Johannesburg - When the South African netball team play their next international match, they will be armed with a special secret weapon - Sherylle Calder, the world-renowned specialist in visual performance skills and their effect on improved sporting performance.
Calder, a former Protea hockey player, has worked with numerous sports teams around the world, and is the only person to have won back to back Rugby World Cup medals, having worked with the victorious England team in 2003 and the Springboks in 2007.
It was while she was playing hockey at provincial and international level that Calder first realised the value of enhanced visual and perceptual skills to performance on the field.
She developed a unique visual skills development programme called EyeGym to enhance the capacity of players to access performance-relevant information during play.
Former Springbok captain John Smit - the man at the helm when South Africa won the William Webb-Ellis Trophy in Paris in 2007 - had no doubts about the impact of Calder's programme.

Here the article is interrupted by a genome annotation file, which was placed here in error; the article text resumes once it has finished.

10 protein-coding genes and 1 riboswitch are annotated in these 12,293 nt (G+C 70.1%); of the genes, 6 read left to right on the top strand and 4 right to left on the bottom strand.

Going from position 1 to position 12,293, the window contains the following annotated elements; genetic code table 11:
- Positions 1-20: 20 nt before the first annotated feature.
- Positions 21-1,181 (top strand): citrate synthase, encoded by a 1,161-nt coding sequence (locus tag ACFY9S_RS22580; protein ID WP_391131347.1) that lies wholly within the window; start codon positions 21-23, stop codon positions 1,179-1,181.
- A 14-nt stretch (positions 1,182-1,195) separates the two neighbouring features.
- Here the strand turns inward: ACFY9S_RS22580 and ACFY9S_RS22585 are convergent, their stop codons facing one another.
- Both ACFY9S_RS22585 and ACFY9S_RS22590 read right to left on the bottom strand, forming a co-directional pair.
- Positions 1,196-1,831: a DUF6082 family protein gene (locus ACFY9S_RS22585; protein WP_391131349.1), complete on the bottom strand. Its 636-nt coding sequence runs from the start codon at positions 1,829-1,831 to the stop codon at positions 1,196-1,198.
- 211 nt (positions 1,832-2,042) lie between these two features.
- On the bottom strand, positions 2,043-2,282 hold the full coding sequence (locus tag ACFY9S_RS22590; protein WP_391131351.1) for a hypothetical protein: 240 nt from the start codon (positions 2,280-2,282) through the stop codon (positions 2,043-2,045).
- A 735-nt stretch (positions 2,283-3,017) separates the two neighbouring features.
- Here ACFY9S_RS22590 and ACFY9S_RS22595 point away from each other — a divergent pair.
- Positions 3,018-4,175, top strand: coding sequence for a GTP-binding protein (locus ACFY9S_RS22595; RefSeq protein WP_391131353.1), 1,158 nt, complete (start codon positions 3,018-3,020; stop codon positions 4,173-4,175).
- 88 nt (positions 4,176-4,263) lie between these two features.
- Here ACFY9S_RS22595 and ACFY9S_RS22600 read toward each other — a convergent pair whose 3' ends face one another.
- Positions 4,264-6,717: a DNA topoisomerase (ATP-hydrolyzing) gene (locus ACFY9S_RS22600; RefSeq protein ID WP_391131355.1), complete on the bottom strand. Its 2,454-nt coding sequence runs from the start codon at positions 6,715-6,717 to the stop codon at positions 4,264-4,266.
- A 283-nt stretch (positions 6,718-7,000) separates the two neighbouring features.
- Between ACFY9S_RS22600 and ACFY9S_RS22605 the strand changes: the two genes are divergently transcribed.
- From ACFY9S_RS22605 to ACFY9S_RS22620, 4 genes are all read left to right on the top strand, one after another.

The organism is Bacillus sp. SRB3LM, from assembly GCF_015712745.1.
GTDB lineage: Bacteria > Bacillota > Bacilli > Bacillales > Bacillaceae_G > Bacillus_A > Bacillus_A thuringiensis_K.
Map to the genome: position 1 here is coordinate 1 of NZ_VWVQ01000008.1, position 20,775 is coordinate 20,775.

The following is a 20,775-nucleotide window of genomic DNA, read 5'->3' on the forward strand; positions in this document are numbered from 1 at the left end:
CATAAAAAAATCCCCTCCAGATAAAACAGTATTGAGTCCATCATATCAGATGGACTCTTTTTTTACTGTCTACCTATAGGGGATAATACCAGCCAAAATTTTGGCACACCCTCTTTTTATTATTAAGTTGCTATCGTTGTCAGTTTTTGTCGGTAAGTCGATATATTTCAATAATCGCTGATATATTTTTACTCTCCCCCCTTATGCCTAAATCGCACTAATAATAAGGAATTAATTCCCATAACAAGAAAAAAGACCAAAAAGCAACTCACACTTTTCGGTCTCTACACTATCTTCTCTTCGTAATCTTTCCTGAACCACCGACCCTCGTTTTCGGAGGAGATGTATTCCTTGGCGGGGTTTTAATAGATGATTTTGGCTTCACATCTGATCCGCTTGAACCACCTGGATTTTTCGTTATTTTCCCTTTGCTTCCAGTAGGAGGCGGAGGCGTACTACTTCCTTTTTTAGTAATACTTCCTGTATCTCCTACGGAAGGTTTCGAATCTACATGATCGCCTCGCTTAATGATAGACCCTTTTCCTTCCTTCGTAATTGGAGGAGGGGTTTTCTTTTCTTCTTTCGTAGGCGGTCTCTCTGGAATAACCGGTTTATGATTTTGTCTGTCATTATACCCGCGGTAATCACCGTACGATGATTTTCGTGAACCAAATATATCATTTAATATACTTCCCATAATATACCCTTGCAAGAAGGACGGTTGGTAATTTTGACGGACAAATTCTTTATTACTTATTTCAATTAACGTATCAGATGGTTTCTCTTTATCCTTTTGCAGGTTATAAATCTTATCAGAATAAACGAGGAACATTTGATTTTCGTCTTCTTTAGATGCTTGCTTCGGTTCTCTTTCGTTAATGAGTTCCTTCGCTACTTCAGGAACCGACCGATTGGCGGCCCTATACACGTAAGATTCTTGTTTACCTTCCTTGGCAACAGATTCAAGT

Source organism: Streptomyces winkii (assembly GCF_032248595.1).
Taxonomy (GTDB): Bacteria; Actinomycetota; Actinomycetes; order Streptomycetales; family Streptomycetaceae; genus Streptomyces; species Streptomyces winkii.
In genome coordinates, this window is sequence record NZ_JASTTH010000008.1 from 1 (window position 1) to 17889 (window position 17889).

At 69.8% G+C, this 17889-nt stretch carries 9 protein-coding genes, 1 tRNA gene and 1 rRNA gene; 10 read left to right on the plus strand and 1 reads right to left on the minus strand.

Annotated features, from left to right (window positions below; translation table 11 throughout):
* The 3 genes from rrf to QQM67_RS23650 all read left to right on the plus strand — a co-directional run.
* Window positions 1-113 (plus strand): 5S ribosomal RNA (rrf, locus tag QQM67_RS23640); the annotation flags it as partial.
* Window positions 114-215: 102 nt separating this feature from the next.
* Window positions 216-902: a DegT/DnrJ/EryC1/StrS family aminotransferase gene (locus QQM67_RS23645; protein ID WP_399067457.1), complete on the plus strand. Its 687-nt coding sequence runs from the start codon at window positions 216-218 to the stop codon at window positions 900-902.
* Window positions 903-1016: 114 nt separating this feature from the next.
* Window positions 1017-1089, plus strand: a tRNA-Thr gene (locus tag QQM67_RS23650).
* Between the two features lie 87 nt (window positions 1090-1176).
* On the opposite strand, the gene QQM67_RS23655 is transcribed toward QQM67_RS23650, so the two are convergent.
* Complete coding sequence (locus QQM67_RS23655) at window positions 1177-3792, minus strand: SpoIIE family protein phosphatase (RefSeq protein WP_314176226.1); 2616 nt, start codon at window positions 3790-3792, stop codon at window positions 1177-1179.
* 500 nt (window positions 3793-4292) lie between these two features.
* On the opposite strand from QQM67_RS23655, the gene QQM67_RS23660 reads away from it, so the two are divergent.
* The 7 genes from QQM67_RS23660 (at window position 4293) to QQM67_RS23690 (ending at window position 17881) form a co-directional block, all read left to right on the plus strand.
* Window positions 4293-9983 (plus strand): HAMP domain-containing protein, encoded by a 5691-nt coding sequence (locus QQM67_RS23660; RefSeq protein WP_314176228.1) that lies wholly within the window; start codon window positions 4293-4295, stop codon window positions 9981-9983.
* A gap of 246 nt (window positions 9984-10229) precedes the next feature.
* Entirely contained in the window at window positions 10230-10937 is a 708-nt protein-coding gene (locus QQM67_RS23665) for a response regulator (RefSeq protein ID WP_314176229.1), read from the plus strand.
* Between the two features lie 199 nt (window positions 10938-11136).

He said that while Calder was working with the Springboks, his lineout throw-ins were 100% accurate.
Other teams Calder has worked with include the South African, Pakistani and Australian cricket teams (she worked with the Australian team when they won their second consecutive World Cup in 2003), the South African women's hockey team, various soccer and rugby teams around the world, and two leading South African golfers, Ernie Els and Retief Goosen.
Calder said she was excited at the prospect of working with the netball team.
"The science of EyeGym will play a major role in enhancing the players' ability and add an edge to their performance," she said.
"This will carry over into helping them to make quicker and more effective decisions under pressure, and this will fast-track the players' performance to a new level."
Proteas' coach Elize Kotze welcomed the news, saying it was a move that would put the Proteas on a more professional footing.
"Vision is a huge factor in the game, and it will be fantastic to work with one of the world's best in this field," she said.
"If we want to move into the top four in the world, instead of being content to remain number five, we need to progress and we need to be more specific about what we are trying to do.
"With the kind of training Dr Calder will provide, we can move onto another level.
"We have fantastic players, and with scientific help, I have no doubt that we can achieve our goal of challenging the top four teams in the world."